Reimagining healthcare with AI

Advances in artificial intelligence are opening up a world of possibilities for healthcare. IKE Institute CEO Professor Sa’ad Sam Medhat explores AI’s innovation potential and what it means for organisations in the health and life sciences space.

Targeted therapies, personalised medicine and other customised treatments that aim to match an individual’s genetic profile are part of the newly emerging world of healthcare that challenges the common notion of ‘the balance of risk’ when it comes to recommending or administering a drug or treatment.

Understanding why one in 100 people might suffer adverse reaction to a medicine can help us create a stronger patient experience tailored to individual need, thus shifting offerings from blanket therapies to personalised medicines. Having insights to make better decisions when it comes to reforming and improving the overall value chain of health systems at pace is a fundamental component.

Healthcare is in need of innovation

Today, the global spend on health is estimated to be around 10% of global GDP, or $8.3tn for the next three to five years, according to the World Health Organisation (WHO).

Public health systems continue to experience insurmountable pressures as a consequence of the Covid-19 pandemic. Hence, there is a need to accelerate change within public and private healthcare providers and across their ecosystems, forcing them to innovate, adapt and respond to the many dynamically shifting needs and demands within a shorter period of time.

Healthcare is, unquestionably, a sector that is in need of innovation. Health plans, health providers, life and bio science businesses, as well as governments, are all facing increased costs and often yielding inconsistent outcomes.

The potential of digital technologies to unlock value, particularly in the health and pharma-related industries, remains far from being fully understood.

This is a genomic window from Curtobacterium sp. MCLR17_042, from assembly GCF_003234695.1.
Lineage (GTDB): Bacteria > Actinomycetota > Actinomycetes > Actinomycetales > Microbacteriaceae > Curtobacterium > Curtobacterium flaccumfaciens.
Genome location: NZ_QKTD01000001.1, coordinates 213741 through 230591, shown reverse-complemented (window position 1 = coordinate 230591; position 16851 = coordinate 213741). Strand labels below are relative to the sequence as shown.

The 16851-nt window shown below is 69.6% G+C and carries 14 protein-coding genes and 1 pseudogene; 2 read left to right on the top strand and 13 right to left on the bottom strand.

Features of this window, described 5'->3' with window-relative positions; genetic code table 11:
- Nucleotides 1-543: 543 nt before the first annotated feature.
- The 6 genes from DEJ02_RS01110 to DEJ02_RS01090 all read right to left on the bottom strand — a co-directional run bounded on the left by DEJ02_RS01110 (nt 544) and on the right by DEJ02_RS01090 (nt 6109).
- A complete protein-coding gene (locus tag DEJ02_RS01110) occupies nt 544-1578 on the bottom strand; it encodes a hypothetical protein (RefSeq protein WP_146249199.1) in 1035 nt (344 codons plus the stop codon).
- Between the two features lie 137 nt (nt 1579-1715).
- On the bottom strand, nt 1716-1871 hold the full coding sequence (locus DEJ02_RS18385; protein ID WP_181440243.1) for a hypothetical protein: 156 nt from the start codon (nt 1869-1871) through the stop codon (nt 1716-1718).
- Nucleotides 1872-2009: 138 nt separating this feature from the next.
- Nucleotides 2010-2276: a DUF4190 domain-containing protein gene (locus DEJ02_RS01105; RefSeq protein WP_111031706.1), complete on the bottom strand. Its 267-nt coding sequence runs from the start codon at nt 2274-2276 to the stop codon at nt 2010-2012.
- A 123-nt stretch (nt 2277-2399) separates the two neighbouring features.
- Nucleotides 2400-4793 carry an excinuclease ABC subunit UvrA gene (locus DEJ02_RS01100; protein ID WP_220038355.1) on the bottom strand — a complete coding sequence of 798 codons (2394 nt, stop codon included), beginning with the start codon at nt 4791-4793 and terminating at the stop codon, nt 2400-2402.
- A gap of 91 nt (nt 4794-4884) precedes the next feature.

Trend forecasters have highlighted many technologies that are likely to transform the healthcare landscape as we know it. These include, amongst others, technologies such as artificial intelligence (AI), internet of medical things, telemedicine, big data and analytics, cloud computing, immersive technologies, genomics, blockchain, 3D-printed devices and mobile health.

Digital technologies form the backbone of transforming healthcare practices and optimising their systems and responses, thereby improving patient outcomes and lowering overall costs.

The shift in user behaviours to be more accepting of, or even favouring, digital health solutions is also a significant driver that is precipitating the creation and reinvention of healthcare offerings.

Whilst the digital economy is impacting every sector, and represents 22.5% of global GDP, the potential of digital technologies to unlock value, particularly in the health and pharma-related industries, remains far from being fully understood, or exploited, according to research by Accenture and Oxford Economics in November 2020.

Unlocking digital healthcare opportunities

Identifying digital healthcare opportunities across the entire patient pathway, from primary prevention and screening through diagnosis to treatment and monitoring, requires a clear assessment and distillation of where the ‘pain points’ and potential ‘gains’ are within the pathway and how digital health solutions might address them.